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Forum Home > Skull Fxs > Barnes' 2011 "Imaging of NAI and the Mimics..."

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Dr. Barnes has put together an amazing journal article this year discussing the issues surrounding Non-Accidental Injury and its relevance in Evidence-Based Medicine. The article thoroughly examines the spectrum of injuries associated with NAI (e.g. Shaken Baby Syndrome), such as subdural hematoma, retinal hemorrhages, fractures, brain swelling, etc.

He says this on other literature on child abuse that has been written:

"Evidence-based medicine (EBM) is now the guiding principle as medicine moves from an authoritarian to an authoritative era to overcome bias and ideology...Difficulties exist in the rational formulation of a medical diagnosis or forensic determination of NAI/SBS based on an alleged event (eg, shaking) that is inferred from clinical, imaging, or pathology findings in the subjective context of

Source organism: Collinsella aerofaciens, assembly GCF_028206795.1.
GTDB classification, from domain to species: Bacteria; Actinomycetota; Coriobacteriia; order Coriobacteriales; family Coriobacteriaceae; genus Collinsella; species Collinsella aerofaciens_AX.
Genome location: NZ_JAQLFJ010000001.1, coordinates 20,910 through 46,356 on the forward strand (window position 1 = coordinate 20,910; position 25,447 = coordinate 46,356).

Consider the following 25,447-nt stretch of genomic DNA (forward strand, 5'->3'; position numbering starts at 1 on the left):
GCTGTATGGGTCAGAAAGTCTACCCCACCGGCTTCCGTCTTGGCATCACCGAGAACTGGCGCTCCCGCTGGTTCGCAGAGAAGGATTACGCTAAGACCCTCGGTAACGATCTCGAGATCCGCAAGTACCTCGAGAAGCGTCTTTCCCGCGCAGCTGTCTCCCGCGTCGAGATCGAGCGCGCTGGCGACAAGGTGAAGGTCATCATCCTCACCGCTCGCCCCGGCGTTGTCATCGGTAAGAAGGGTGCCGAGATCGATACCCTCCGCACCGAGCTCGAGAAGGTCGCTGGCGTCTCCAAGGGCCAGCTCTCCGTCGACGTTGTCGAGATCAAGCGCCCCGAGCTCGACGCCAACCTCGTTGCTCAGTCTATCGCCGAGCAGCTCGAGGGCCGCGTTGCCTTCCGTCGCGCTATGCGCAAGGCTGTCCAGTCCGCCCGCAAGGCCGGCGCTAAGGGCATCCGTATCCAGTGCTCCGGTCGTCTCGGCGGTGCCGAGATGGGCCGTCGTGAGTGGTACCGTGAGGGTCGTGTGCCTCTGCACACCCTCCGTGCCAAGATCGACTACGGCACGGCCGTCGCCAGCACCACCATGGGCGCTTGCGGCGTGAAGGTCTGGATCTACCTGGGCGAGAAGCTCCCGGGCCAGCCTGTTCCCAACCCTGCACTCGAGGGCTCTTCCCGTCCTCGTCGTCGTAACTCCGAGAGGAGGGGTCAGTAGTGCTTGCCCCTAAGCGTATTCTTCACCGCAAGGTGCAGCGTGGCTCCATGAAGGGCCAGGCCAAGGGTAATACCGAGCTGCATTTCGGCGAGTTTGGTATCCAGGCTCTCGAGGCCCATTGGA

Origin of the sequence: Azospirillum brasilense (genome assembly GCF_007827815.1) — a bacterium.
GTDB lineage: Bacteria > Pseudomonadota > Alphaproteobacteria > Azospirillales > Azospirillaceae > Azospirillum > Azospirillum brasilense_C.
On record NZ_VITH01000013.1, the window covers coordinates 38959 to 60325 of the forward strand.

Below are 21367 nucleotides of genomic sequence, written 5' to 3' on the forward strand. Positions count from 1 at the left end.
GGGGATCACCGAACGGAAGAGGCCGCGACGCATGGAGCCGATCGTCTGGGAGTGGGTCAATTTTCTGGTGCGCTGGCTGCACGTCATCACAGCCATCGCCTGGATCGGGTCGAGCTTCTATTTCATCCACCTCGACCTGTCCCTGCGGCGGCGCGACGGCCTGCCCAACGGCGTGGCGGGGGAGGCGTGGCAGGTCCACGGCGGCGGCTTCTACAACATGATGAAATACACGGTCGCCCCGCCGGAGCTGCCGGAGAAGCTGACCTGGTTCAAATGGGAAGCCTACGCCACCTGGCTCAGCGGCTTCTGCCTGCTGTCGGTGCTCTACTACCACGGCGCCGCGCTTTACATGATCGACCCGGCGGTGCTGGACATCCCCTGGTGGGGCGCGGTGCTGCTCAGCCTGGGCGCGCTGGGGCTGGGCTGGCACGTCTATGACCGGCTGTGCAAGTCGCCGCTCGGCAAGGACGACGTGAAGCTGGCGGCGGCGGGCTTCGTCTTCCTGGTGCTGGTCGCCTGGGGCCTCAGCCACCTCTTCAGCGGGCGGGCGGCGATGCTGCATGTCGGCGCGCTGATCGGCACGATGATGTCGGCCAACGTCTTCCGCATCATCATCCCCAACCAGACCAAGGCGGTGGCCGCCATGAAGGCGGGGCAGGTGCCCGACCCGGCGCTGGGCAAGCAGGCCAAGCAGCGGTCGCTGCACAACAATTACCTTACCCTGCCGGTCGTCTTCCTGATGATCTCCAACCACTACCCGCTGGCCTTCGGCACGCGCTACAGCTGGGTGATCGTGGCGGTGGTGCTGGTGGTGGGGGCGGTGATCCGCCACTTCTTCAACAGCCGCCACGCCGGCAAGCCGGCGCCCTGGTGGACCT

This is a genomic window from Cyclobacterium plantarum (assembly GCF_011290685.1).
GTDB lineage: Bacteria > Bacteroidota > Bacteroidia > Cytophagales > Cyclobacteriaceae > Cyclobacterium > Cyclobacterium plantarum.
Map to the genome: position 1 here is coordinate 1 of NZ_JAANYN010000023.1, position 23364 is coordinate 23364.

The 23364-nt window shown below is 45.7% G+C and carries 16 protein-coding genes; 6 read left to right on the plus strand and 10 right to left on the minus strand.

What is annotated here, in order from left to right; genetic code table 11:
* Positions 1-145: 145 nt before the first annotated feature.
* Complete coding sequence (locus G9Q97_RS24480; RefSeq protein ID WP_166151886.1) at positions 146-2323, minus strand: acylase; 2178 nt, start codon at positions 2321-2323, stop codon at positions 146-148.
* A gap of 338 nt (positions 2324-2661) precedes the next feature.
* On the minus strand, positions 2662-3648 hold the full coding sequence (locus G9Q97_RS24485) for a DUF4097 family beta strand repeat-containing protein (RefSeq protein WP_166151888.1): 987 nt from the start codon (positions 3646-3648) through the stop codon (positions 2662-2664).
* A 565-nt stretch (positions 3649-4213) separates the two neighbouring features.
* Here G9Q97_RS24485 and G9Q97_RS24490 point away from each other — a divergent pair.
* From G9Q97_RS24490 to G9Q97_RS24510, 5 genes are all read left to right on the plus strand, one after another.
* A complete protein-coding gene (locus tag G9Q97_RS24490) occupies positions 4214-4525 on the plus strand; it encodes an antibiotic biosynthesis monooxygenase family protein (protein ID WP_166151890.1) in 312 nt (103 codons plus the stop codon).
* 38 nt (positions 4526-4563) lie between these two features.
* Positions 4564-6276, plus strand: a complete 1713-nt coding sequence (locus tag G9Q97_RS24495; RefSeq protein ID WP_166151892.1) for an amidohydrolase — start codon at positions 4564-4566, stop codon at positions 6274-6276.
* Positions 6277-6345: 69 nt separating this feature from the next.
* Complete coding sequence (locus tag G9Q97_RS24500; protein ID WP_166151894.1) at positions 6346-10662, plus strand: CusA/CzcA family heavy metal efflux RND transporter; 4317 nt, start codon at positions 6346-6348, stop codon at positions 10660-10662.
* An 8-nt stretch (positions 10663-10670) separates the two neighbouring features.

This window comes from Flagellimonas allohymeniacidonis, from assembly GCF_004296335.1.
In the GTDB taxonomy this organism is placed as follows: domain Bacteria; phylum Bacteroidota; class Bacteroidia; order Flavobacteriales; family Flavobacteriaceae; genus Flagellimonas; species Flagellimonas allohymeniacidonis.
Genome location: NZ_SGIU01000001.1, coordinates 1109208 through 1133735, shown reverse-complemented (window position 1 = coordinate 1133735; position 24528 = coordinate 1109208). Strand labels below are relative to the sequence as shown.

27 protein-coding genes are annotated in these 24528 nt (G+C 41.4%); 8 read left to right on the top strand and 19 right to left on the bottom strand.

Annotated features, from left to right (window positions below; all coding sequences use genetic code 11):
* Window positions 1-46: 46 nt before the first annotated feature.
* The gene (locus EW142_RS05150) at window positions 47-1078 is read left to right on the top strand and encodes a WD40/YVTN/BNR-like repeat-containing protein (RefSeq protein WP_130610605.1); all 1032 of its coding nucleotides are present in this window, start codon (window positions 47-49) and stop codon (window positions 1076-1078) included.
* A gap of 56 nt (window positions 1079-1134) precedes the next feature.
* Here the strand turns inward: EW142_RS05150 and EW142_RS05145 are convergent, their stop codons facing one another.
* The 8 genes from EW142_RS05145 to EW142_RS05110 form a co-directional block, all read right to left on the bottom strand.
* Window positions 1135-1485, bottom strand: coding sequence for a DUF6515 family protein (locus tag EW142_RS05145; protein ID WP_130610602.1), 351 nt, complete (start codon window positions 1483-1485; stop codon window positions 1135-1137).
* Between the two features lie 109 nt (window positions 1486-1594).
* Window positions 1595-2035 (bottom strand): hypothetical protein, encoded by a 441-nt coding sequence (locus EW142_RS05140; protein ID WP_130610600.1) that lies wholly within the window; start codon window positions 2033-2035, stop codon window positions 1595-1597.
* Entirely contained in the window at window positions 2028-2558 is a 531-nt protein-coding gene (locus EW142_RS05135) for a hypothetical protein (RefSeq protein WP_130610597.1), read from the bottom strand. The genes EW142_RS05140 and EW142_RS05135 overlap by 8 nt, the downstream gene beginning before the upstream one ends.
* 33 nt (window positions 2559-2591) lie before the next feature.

" (1) an unwitnessed event,

"(2) a noncredible history,


"(3) an admission or confession under dubious circumstances.

"This problem is further confounded by the lack of consistent and reliable criteria for the diagnosis of NAI/SBS and because much of the traditional literature on child abuse consists of anecdotal case series, case reports, reviews, opinions, and position papers.  Many reports include cases having impact injury, which undermines the SBS hypothesis by imposing a shaking-impact syndrome.

"Also, the inclusion criteria provided in many reports are criticized as arbitrary.  Examples include suspected abuse, presumed abuse, likely abuse, and indeterminate.

"Furthermore, the diagnostic criteria often seem to follow circular logic, such that the inclusion criteria (eg, the triad equals SBS/NAI) becomes the conclusion (ie, SBS/NAI equals the triad)."

[emphasis added by me]

It is important while reading medical journals to ensure that scientific reasoning was used. Otherwise the study is flawed; the conclusion becomes faulty. However, the data never lies. Sometimes the truth may be discovered by examining the data, regardless of the conclusions drawn by the authors.

Lately prosecutors have started claiming that anything over 4-5 years old in medical literature is obsolete.

This is just published in 2011. It's copyrighted, and available at cost at:

Radiol Clin N Am 49 (2011) 205–229 doi:10.1016/j.rcl.2010.08.001 0033-8389/11/$

November 23, 2011 at 12:40 PM Flag Quote & Reply

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